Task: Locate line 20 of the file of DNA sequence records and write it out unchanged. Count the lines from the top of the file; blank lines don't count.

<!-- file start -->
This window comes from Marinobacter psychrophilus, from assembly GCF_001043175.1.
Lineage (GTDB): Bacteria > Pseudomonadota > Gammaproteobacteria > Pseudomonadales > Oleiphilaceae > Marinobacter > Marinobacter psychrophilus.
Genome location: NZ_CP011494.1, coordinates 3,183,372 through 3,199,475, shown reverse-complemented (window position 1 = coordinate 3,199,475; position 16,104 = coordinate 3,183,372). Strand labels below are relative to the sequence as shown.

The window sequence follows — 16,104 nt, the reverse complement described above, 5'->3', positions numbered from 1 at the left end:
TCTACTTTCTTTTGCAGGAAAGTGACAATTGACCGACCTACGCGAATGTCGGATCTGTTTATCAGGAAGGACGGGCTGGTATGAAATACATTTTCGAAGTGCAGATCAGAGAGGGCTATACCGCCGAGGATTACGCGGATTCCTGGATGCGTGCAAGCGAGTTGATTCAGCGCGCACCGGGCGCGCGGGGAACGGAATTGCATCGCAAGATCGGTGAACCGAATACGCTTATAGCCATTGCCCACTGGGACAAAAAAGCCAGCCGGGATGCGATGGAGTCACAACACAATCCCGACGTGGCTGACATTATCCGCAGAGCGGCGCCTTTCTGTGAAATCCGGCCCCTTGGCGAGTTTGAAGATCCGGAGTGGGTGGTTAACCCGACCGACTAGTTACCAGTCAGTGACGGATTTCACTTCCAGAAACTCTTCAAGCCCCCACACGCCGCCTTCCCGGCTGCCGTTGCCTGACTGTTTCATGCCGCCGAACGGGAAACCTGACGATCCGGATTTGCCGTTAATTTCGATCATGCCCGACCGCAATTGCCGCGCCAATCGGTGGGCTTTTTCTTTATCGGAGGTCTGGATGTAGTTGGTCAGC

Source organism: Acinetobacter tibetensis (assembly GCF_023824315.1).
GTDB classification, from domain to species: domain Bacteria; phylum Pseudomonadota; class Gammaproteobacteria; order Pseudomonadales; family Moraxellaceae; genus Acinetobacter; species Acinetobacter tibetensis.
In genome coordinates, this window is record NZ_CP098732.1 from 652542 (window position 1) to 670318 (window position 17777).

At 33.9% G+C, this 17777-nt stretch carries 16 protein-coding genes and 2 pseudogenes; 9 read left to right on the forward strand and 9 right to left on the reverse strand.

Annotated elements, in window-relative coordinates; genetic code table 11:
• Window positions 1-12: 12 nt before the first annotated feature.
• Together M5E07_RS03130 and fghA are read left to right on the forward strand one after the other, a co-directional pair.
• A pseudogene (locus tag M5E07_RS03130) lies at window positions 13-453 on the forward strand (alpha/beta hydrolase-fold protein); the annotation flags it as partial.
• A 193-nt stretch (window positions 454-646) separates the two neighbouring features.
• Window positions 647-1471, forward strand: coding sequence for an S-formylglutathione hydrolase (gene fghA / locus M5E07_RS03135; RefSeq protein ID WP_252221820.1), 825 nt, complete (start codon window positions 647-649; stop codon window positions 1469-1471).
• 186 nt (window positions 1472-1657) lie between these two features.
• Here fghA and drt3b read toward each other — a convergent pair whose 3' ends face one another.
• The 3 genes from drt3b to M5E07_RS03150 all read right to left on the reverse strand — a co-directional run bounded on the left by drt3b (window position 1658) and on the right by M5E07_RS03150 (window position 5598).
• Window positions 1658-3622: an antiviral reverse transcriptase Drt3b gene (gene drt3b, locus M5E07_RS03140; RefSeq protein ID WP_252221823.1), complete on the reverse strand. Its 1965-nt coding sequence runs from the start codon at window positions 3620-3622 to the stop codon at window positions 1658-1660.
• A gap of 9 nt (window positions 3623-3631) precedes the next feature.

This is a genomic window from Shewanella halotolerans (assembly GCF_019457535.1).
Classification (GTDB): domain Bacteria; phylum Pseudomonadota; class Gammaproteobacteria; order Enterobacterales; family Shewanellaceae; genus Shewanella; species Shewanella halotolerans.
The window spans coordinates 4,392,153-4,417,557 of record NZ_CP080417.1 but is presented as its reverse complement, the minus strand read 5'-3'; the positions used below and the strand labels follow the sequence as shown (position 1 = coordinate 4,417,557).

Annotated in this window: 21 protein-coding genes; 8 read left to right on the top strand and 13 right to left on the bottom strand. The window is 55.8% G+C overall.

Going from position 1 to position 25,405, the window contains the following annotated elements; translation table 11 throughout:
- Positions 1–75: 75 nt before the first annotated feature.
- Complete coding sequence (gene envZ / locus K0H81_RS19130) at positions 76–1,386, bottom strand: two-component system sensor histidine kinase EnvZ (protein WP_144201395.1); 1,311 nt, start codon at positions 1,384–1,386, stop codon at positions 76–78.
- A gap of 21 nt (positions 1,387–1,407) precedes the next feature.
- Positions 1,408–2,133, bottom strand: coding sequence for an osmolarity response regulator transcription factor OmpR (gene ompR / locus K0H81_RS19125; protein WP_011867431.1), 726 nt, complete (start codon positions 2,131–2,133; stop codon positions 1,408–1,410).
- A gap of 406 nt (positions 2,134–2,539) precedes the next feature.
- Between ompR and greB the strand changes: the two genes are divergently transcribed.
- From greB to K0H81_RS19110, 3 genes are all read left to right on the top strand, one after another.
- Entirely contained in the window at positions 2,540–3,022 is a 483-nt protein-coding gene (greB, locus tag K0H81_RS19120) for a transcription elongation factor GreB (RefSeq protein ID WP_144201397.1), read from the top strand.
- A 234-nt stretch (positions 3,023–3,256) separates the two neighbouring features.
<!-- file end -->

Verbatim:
• A gap of 9 nt (window positions 3623-3631) precedes the next feature.